Attention-deficit/hyperactivity disorder occurs when a person has trouble with maintaining attention or controlling physical energy and movement. 

In the United States, approximately 8.4% of children have attention-deficit/hyperactivity disorder ADHD Around 2.5 % of adults have ADHD. 

 National Institute of Mental Health states that ADHD symptoms can begin as early as 3yo. As with many mental health issues many different life events, psychological disorders, and medical conditions can lead to certain characteristics of ADHD. Even if the individual receives a diagnosis, ADHD is very manageable, and treatment is highly effective in majority of patients. 

While no one knows the actual cause or causes of ADHD, a person with ADHD experiences a wide variety of impairments, including difficulty maintaining attention, focusing on a task, and overactive thinking. 

Some people with ADHD might have difficulty sitting still and seem to always be on the go (hyperactivity) – still others may display a combination of different symptoms. 

All people may struggle with paying attention to things, they find disinteresting, boring or repetitive from time to time, those with ADHD face consistent challenges with maintaining attention and are characterized by quick to follow through on impulses or become easily distracted. A person with ADHD experiences impulsivity and distraction beyond a level that would be typical.  Both child and adult people with ADHD experience impulse control issues. 


  • including predominantly inattentive ADHD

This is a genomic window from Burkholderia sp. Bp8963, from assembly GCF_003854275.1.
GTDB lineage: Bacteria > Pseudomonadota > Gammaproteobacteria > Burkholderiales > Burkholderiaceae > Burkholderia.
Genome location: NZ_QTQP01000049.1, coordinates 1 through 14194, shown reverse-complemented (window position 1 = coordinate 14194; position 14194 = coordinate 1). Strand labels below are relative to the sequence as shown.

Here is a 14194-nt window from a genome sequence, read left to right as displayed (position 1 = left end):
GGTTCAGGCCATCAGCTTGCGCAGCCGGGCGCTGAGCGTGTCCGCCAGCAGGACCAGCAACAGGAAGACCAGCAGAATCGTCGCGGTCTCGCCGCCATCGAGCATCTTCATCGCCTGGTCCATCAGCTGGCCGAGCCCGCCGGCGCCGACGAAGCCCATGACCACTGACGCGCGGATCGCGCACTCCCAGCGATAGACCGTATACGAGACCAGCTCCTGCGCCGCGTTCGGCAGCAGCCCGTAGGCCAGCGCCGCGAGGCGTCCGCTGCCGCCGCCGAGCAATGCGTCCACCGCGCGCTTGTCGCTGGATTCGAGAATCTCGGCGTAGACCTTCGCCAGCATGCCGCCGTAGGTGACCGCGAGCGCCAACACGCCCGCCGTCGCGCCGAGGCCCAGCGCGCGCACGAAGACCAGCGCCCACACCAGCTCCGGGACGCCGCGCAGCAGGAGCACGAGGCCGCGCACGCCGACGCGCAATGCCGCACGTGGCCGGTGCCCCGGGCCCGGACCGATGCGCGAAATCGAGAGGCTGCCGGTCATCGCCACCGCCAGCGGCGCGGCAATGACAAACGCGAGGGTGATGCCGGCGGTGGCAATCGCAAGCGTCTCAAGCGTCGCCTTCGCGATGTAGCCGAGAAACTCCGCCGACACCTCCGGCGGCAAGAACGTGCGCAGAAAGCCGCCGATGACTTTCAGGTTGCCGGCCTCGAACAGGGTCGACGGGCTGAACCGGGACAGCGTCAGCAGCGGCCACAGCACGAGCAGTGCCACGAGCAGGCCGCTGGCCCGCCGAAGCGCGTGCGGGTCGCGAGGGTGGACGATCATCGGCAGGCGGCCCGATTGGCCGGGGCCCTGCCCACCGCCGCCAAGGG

•  predominantly hyperactive/impulsive ADHD 
  • combined ADHD. 

These do not qualify as different diagnoses. This provides additional information on a particular presentation of ADHD to assist the providers in managing its effects. 


 A person with inattentive ADHD is more likely to demonstrate the following disruptive characteristics: 

  • inability to pay close attention to a task 
  •  tendency to make careless mistakes 
  • trouble with focus on activities or tasks 
  • appearing not to listen while other people are talking 
  • difficulty with time management and tasks 
  • frequently “loosing” or misplacing items like keys, wallet, phone, backpack, books  
  • becoming distracted easily 
  • leaving tasks incomplete and moving onto the next  

Predominantly hyperactive-impulsive 

This specifier means that an individual shows more signs of hyperactivity than inattention, including: 

  • constantly “on-the-go” 
  • an inability to remain seated 
  • bouts of inappropriate running or climbing 
  • difficulties waiting for their turn in a conversation, often finishing other people’s sentences or answering before the end of a question 
  • intruding on others conversations, activities, or games 
  • persistent fidgeting, tapping of the hands and feet, or squirming 
  • excessive talking 
  • inability to play or work “quietly” 


 A person with a combined ADHD shows characteristics from both specifiers. 

These characteristics can interfere with daily life, relationships with others, and success in school or work, this can change over time. Women are more likely to have trouble with inattentive characteristics, according to the National Institute of Mental Health. 

This could be why females do not often receive a diagnosis. Educators would not describe their symptoms in class as disruptive, as hyperactive characteristics often do not have as much of a presence in female presentations of ADHD. 

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